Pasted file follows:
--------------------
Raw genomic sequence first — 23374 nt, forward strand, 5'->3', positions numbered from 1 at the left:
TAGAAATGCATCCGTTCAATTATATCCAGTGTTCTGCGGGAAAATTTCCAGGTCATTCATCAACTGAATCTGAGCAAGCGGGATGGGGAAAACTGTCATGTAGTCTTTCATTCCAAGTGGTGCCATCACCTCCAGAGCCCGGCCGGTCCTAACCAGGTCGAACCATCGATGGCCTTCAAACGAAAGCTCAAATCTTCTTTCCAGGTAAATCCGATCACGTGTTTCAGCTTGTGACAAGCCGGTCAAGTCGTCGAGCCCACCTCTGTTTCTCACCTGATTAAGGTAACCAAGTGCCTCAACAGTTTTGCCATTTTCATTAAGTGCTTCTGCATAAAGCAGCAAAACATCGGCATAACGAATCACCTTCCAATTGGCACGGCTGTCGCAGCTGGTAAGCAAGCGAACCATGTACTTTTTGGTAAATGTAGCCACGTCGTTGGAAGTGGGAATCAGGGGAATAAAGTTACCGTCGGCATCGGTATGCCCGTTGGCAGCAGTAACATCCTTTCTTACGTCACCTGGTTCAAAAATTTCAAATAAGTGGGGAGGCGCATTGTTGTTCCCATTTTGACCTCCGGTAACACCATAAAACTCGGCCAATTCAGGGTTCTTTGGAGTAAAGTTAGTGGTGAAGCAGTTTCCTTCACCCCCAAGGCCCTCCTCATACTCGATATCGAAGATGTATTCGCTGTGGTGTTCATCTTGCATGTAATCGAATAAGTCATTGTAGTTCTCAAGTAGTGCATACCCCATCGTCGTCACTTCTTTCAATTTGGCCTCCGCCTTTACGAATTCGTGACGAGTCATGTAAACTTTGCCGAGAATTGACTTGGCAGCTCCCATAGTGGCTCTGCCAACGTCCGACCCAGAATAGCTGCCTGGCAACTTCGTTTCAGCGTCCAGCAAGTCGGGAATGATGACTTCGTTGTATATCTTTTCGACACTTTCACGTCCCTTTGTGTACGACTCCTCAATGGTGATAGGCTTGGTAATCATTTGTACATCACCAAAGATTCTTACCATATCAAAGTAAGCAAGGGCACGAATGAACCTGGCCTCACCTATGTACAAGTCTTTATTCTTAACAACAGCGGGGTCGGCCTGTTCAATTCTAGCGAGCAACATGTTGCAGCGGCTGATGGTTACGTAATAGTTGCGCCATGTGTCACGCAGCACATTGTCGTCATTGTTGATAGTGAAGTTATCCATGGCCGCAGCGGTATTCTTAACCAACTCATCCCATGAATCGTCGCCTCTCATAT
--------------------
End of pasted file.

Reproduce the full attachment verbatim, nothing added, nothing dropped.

Raw genomic sequence first — 23374 nt, forward strand, 5'->3', positions numbered from 1 at the left:
TAGAAATGCATCCGTTCAATTATATCCAGTGTTCTGCGGGAAAATTTCCAGGTCATTCATCAACTGAATCTGAGCAAGCGGGATGGGGAAAACTGTCATGTAGTCTTTCATTCCAAGTGGTGCCATCACCTCCAGAGCCCGGCCGGTCCTAACCAGGTCGAACCATCGATGGCCTTCAAACGAAAGCTCAAATCTTCTTTCCAGGTAAATCCGATCACGTGTTTCAGCTTGTGACAAGCCGGTCAAGTCGTCGAGCCCACCTCTGTTTCTCACCTGATTAAGGTAACCAAGTGCCTCAACAGTTTTGCCATTTTCATTAAGTGCTTCTGCATAAAGCAGCAAAACATCGGCATAACGAATCACCTTCCAATTGGCACGGCTGTCGCAGCTGGTAAGCAAGCGAACCATGTACTTTTTGGTAAATGTAGCCACGTCGTTGGAAGTGGGAATCAGGGGAATAAAGTTACCGTCGGCATCGGTATGCCCGTTGGCAGCAGTAACATCCTTTCTTACGTCACCTGGTTCAAAAATTTCAAATAAGTGGGGAGGCGCATTGTTGTTCCCATTTTGACCTCCGGTAACACCATAAAACTCGGCCAATTCAGGGTTCTTTGGAGTAAAGTTAGTGGTGAAGCAGTTTCCTTCACCCCCAAGGCCCTCCTCATACTCGATATCGAAGATGTATTCGCTGTGGTGTTCATCTTGCATGTAATCGAATAAGTCATTGTAGTTCTCAAGTAGTGCATACCCCATCGTCGTCACTTCTTTCAATTTGGCCTCCGCCTTTACGAATTCGTGACGAGTCATGTAAACTTTGCCGAGAATTGACTTGGCAGCTCCCATAGTGGCTCTGCCAACGTCCGACCCAGAATAGCTGCCTGGCAACTTCGTTTCAGCGTCCAGCAAGTCGGGAATGATGACTTCGTTGTATATCTTTTCGACACTTTCACGTCCCTTTGTGTACGACTCCTCAATGGTGATAGGCTTGGTAATCATTTGTACATCACCAAAGATTCTTACCATATCAAAGTAAGCAAGGGCACGAATGAACCTGGCCTCACCTATGTACAAGTCTTTATTCTTAACAACAGCGGGGTCGGCCTGTTCAATTCTAGCGAGCAACATGTTGCAGCGGCTGATGGTTACGTAATAGTTGCGCCATGTGTCACGCAGCACATTGTCGTCATTGTTGATAGTGAAGTTATCCATGGCCGCAGCGGTATTCTTAACCAACTCATCCCATGAATCGTCGCCTCTCATAT